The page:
Weekly Reading: Volume 8

March 21, 2021

Discovering WW1 tunnel of death hidden in France for a century | BBC News

Not since the 1970s has there been such an important discovery from the Great War in France. In woods on a ridge not far from the city of Reims, the bodies of more than 270 German soldiers have lain for more than a century - after they died the most agonising deaths imaginable.

Despite opposition, a father-and-son team play amateur archaeologists and hit upon a major discovery.

Japan emerges as backgammon powerhouse in the world | SoraNews24

What makes this team’s victory extra special is that none of Japan’s top players were even on it. There is said to be only 200,000 competitive backgammon players in Japan compared to a global total of 300 million — which amounts to about 0.06 percent — and yet three Japanese players can be found in the worldwide top ten: first place Masayuki “Mochy” Mochizuki, Second place Michihito “Michy” Kageyama, and Sixth Place Akiko Yazawa.

I haven't played backgammon in a long time.

The OODA Loop: How Fighter Pilots Make Fast and Accurate Decisions | Farnam Street

When we want to learn how to make rational decisions under pressure, it can be helpful to look at the techniques people use in extreme situations. If they work in the most drastic scenarios, they have a good chance of being effective in more typical ones.

Justice League’s Snyder cut review: No longer Whedonesque—and all the better | Ars Technica

Snyder was clearly building up to something huge with Justice League—a crystallization of the dark-superhero ethos he had been creating piecemeal, now buttressed by a more rounded-out cast of massive egos—so it's interesting to not only see his vision come to fruition, but also to compare it to what Joss Whedon pieced together when Snyder left the original production cycle due to a personal tragedy. As imperfect as this cut of Justice League is, it is better than Whedon's directorial vision—by a Krypton mile.

Following on the heels of last week’s long piece on the Snyder Cut, here comes the first review I’ve seen.

TikTok wants to keep tracking iPhone users with state-backed workaround | Ars Technica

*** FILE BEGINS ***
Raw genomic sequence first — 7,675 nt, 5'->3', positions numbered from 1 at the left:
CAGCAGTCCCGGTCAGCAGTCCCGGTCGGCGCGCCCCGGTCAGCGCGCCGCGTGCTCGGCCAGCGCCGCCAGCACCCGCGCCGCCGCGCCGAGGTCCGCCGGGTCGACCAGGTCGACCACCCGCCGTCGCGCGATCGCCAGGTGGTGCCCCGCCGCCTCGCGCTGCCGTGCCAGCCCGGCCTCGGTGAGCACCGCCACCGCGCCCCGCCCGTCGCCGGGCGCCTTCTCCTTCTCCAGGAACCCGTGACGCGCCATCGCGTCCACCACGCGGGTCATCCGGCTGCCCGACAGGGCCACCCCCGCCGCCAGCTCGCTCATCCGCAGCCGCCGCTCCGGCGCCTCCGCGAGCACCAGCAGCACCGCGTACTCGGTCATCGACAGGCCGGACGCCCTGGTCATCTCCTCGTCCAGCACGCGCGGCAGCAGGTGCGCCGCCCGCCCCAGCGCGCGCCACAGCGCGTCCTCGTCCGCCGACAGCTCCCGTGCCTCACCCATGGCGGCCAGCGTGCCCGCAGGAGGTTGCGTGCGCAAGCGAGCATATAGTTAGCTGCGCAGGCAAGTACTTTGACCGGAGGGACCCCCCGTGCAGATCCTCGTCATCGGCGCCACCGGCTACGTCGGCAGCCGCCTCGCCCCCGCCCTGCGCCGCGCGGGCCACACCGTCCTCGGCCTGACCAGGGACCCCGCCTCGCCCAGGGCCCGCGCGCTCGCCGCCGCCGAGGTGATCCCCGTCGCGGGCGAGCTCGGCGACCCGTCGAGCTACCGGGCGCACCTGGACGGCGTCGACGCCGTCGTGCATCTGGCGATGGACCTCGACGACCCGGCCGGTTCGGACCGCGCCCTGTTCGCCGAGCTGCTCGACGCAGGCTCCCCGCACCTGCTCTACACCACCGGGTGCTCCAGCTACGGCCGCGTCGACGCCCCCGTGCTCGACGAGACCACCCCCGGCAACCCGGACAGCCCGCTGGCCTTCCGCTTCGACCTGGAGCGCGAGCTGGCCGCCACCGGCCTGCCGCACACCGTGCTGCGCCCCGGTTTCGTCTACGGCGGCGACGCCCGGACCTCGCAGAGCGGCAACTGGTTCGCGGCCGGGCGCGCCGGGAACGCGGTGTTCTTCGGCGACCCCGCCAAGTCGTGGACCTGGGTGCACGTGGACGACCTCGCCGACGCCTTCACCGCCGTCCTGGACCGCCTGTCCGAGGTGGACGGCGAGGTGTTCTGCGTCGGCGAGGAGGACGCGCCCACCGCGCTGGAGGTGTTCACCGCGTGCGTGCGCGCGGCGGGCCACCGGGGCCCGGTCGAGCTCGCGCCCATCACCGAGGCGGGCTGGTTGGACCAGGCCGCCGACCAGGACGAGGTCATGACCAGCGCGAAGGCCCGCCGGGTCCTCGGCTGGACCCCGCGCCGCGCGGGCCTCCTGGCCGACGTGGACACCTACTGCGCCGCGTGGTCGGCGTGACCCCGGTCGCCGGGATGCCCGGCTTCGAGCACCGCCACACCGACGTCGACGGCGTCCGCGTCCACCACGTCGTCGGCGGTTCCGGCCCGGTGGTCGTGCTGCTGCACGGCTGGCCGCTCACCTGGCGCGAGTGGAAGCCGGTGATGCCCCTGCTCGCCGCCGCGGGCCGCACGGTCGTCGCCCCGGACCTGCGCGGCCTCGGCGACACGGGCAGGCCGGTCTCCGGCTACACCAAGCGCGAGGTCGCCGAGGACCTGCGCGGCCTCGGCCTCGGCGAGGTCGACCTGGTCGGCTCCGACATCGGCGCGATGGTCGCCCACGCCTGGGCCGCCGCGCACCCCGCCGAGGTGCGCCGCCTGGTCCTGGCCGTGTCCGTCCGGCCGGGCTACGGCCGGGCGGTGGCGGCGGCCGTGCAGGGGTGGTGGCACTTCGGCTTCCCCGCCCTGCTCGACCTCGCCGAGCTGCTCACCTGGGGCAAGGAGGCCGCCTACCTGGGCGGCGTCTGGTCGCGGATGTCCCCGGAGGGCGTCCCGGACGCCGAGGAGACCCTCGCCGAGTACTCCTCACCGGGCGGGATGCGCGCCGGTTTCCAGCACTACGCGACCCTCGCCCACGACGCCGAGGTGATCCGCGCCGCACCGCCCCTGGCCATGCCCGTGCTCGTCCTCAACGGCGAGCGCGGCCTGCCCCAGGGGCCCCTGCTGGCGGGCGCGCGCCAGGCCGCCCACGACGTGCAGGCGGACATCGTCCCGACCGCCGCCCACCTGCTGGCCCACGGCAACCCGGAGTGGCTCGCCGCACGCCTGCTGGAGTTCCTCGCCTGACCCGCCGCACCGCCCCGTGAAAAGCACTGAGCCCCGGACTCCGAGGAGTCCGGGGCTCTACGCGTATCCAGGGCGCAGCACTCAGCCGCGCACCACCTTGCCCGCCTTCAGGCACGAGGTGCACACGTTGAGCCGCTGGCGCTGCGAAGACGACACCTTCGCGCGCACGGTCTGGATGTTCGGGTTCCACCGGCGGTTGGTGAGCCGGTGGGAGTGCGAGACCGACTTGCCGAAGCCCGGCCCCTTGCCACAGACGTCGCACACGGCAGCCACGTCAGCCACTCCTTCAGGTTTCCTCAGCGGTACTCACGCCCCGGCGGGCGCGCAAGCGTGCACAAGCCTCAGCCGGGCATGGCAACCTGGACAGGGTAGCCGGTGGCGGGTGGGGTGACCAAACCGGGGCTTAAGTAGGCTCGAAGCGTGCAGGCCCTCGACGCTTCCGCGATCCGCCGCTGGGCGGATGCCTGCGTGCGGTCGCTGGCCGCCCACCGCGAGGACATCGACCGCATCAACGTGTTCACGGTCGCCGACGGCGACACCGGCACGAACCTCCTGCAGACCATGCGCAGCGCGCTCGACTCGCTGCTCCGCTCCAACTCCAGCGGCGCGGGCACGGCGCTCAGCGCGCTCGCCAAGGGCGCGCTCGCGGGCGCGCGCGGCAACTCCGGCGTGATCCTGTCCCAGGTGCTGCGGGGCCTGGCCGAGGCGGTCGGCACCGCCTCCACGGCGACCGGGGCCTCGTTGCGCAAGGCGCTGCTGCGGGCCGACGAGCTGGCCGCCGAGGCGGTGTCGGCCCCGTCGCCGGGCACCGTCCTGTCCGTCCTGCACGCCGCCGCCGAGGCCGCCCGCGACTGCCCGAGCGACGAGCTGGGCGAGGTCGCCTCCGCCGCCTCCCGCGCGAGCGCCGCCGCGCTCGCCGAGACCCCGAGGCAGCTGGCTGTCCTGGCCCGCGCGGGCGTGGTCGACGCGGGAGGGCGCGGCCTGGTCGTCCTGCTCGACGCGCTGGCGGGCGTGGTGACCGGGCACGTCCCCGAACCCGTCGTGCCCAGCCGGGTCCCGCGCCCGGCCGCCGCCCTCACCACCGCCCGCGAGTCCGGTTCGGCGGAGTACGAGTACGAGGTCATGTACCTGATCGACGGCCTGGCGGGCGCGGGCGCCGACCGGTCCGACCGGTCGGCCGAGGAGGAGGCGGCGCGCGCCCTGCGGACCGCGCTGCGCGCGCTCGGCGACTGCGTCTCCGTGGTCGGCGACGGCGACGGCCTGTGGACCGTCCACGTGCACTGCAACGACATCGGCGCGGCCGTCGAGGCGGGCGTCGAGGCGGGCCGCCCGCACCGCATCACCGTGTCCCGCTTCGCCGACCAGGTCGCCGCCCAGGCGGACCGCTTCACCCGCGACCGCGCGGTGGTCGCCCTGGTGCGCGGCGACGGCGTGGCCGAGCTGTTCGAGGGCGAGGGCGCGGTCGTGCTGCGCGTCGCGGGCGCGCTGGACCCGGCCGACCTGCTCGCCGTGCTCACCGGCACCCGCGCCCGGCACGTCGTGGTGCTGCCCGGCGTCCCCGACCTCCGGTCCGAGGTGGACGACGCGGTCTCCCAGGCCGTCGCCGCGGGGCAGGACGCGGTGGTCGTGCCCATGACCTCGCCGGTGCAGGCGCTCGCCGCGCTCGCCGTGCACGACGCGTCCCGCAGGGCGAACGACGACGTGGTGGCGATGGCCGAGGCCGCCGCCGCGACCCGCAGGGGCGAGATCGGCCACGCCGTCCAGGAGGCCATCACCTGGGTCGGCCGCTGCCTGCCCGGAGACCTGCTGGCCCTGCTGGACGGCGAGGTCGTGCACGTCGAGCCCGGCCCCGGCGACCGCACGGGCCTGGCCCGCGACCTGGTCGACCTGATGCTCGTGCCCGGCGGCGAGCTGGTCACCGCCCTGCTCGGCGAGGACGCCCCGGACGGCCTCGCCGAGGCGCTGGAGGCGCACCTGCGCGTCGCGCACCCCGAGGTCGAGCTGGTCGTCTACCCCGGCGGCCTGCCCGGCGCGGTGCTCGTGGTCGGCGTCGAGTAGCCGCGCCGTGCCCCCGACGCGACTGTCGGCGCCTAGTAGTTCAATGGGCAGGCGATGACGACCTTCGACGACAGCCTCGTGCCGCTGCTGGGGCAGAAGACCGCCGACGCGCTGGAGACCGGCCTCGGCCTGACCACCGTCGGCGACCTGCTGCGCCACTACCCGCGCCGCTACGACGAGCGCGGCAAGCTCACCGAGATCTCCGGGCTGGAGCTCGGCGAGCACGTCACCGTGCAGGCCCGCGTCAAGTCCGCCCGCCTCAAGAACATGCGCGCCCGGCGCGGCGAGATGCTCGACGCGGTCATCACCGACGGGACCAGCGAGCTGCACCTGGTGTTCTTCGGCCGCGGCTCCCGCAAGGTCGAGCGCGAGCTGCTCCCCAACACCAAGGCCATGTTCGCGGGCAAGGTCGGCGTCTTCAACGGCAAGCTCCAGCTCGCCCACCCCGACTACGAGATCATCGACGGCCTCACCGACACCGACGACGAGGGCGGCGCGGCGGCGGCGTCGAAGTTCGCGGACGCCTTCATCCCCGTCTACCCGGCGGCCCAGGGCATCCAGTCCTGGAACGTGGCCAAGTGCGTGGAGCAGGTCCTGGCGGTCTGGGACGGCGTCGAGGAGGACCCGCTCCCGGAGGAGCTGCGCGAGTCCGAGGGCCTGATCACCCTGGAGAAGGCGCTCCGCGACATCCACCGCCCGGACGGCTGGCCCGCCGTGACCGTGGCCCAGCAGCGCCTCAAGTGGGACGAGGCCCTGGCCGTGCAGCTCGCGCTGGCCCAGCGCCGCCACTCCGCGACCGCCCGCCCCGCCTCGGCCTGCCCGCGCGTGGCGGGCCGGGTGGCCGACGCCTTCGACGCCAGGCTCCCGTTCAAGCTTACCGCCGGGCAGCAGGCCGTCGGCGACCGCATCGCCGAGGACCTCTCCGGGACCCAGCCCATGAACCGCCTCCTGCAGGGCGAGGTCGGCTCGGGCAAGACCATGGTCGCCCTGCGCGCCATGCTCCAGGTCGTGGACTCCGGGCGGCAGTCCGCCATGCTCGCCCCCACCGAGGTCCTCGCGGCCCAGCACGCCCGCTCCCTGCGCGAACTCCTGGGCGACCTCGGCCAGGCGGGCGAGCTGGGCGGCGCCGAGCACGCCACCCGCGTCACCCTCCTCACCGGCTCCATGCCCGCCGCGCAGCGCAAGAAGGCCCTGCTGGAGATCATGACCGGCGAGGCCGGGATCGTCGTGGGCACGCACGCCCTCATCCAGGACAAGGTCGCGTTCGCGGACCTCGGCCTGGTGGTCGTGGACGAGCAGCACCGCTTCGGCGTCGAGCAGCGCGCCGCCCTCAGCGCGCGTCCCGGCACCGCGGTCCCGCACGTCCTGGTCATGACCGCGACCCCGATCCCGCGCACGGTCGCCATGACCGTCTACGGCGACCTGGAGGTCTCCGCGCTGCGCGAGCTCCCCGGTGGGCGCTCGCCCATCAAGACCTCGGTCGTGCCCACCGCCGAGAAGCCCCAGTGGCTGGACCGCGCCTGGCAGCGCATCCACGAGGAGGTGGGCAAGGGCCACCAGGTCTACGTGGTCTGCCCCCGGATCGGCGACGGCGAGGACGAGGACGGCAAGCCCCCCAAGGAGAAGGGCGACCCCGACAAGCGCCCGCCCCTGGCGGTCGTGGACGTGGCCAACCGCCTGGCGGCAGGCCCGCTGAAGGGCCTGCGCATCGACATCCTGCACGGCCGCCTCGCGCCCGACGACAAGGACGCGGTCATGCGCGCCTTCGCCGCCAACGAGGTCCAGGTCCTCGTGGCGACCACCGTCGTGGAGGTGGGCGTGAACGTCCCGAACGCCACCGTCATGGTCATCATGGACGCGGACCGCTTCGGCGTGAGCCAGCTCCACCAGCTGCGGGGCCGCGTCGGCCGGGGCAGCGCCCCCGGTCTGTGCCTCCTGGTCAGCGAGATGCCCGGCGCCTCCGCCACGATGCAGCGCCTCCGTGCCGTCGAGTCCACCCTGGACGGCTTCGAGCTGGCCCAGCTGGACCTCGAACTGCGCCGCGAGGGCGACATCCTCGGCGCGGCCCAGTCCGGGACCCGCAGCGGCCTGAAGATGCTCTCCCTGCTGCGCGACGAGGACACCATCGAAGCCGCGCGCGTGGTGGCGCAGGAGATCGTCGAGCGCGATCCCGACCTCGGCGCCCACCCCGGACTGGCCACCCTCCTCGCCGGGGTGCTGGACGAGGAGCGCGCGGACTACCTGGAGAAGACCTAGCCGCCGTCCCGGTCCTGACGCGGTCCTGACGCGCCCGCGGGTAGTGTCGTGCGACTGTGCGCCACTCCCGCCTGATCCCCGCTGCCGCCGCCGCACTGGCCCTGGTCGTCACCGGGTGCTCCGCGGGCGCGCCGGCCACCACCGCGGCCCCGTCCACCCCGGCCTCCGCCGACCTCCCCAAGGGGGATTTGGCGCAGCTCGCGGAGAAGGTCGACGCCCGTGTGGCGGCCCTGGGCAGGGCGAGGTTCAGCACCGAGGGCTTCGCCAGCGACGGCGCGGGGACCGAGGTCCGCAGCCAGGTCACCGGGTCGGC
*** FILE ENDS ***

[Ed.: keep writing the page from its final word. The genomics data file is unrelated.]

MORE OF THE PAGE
In the future, they will have to ask permission to gather tracking data, a change that is expected to deal a multibillion-dollar bombshell to the online advertising industry and has been fought by Facebook, since most users are expected to decline to be tracked.

In response, the state-backed China Advertising Association, which has 2,000 members, has launched a new way to track and identify iPhone users called CAID, which is being widely tested by tech companies and advertisers in the country.

I didn't sign up for a TikTok account, because I had a feeling they weren't going to be good stewards of my data. Sad to say, my fears were not unfounded.

After months of stalling, Google finally revealed how much personal data they collect in Chrome and the Google app. No wonder they wanted to hide it.

Spying on users has nothing to do with building a great web browser or search engine. We would know (our app is both in one). pic.twitter.com/lJBbLTjMuu

DuckDuckGo (@DuckDuckGo) March 15, 2021

Google vs. DuckDuckGo

Wow. And this is just i(Pad)OS

Israeli researchers announce discovery of new Dead Sea scroll fragments

The Israel Antiques Authority (IAA) announced on Tuesday that fragments of a scroll had been found in a cave in the Judean Desert. The discovery came during a several-year-long survey of all the caves in the area, carried out by the IAA.

Interesting development. Seems researchers were in a race to get to the Cave of Horror before thieves could. No idea what this will mean for future Biblical studies.

All Futurama Opening Quotes

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Written by Shawn Borton
Drupal and PHP expert, Christian, rabid Dallas Stars fan, devoted Texas Longhorns alum, lover of libraries, coffee shops, and quiet places.
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